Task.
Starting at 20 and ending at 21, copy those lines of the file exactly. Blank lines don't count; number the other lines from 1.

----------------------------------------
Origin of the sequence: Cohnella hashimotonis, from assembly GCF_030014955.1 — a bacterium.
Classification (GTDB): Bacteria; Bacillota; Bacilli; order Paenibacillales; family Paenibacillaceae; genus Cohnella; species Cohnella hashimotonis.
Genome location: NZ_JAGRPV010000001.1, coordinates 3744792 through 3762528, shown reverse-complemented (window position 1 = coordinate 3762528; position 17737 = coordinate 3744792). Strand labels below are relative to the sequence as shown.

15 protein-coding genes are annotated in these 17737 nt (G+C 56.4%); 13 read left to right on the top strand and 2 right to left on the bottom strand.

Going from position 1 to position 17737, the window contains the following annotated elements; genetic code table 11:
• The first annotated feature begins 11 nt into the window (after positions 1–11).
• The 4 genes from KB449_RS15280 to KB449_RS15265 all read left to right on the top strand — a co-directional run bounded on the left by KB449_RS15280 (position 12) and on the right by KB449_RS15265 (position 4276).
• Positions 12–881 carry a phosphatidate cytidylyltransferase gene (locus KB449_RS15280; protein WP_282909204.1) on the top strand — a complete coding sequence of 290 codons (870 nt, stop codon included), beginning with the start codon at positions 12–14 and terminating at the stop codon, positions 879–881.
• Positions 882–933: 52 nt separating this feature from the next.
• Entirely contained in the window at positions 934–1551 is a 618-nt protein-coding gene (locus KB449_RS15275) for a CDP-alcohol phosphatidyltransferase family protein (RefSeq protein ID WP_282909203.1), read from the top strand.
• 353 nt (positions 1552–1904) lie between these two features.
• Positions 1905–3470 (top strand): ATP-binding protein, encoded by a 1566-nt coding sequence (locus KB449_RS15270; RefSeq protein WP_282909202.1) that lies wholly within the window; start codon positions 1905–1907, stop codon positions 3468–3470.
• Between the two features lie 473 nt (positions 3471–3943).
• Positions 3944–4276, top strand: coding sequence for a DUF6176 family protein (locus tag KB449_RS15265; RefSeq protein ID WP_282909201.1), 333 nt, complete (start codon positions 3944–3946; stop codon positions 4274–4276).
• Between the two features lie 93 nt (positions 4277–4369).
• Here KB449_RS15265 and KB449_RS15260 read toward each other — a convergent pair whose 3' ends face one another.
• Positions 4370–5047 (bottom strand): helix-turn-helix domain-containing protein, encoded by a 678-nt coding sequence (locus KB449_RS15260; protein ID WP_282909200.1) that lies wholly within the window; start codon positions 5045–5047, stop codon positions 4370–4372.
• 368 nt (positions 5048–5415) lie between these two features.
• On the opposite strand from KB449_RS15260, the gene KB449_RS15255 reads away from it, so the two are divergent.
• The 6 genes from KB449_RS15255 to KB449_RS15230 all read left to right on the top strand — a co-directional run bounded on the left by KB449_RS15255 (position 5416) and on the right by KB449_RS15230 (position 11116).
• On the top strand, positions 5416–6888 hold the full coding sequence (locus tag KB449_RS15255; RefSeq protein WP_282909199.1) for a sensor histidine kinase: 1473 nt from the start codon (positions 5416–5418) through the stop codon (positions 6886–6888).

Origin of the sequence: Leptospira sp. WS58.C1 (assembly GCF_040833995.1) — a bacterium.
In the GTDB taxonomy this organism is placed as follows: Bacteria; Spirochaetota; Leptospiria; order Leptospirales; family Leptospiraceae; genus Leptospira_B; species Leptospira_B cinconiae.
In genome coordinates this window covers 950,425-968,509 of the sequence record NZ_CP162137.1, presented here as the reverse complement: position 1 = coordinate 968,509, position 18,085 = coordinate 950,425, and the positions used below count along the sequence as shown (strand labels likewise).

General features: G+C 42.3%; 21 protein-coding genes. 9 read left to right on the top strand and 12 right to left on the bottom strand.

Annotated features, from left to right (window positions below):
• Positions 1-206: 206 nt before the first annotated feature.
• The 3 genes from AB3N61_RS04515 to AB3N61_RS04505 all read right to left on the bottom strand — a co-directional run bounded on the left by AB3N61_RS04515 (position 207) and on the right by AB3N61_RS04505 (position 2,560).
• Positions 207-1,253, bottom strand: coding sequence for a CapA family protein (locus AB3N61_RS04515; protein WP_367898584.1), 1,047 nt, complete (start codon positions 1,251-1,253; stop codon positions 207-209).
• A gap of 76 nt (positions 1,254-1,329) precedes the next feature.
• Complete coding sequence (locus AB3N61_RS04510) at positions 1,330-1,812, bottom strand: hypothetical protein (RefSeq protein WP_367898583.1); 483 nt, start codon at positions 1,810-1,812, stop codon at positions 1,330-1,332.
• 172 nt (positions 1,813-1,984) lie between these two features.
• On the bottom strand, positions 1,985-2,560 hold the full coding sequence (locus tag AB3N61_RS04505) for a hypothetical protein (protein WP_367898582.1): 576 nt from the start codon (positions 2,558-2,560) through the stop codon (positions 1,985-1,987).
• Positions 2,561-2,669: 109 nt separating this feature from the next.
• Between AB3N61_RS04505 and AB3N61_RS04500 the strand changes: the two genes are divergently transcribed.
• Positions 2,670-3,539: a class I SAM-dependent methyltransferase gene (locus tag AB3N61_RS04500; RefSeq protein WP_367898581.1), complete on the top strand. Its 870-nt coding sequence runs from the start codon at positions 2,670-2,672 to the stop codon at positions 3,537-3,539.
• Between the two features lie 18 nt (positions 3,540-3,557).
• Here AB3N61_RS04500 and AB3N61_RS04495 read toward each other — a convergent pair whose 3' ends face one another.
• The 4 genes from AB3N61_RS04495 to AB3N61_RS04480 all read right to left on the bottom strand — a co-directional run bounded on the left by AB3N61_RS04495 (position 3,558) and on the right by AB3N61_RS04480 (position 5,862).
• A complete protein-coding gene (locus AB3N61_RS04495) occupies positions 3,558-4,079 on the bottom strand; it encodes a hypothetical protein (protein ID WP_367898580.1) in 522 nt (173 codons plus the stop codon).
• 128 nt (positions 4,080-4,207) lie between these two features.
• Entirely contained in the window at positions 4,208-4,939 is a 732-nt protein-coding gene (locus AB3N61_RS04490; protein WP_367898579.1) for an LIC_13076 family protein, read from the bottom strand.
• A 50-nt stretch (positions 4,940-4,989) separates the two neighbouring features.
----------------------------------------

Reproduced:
• The 6 genes from KB449_RS15255 to KB449_RS15230 all read left to right on the top strand — a co-directional run bounded on the left by KB449_RS15255 (position 5416) and on the right by KB449_RS15230 (position 11116).
• On the top strand, positions 5416–6888 hold the full coding sequence (locus tag KB449_RS15255; RefSeq protein WP_282909199.1) for a sensor histidine kinase: 1473 nt from the start codon (positions 5416–5418) through the stop codon (positions 6886–6888).